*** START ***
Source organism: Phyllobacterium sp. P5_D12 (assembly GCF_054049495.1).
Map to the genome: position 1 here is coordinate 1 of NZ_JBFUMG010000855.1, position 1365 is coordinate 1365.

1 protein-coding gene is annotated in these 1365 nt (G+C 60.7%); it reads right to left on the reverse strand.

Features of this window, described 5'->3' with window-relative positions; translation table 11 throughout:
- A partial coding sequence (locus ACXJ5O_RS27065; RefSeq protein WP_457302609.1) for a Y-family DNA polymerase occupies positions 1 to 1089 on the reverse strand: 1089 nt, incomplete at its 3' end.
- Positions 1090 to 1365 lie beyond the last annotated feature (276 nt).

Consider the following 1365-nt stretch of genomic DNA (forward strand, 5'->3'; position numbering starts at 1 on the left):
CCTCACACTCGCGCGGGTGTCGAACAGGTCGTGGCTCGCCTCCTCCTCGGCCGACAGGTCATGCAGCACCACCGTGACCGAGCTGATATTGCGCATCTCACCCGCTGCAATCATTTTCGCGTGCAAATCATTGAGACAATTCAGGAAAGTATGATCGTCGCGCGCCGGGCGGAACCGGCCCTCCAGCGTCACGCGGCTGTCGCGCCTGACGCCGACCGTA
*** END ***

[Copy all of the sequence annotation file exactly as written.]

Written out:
Source organism: Phyllobacterium sp. P5_D12 (assembly GCF_054049495.1).
Map to the genome: position 1 here is coordinate 1 of NZ_JBFUMG010000855.1, position 1365 is coordinate 1365.

1 protein-coding gene is annotated in these 1365 nt (G+C 60.7%); it reads right to left on the reverse strand.

Features of this window, described 5'->3' with window-relative positions; translation table 11 throughout:
- A partial coding sequence (locus ACXJ5O_RS27065; RefSeq protein WP_457302609.1) for a Y-family DNA polymerase occupies positions 1 to 1089 on the reverse strand: 1089 nt, incomplete at its 3' end.
- Positions 1090 to 1365 lie beyond the last annotated feature (276 nt).

Consider the following 1365-nt stretch of genomic DNA (forward strand, 5'->3'; position numbering starts at 1 on the left):
CCTCACACTCGCGCGGGTGTCGAACAGGTCGTGGCTCGCCTCCTCCTCGGCCGACAGGTCATGCAGCACCACCGTGACCGAGCTGATATTGCGCATCTCACCCGCTGCAATCATTTTCGCGTGCAAATCATTGAGACAATTCAGGAAAGTATGATCGTCGCGCGCCGGGCGGAACCGGCCCTCCAGCGTCACGCGGCTGTCGCGCCTGACGCCGACCGTA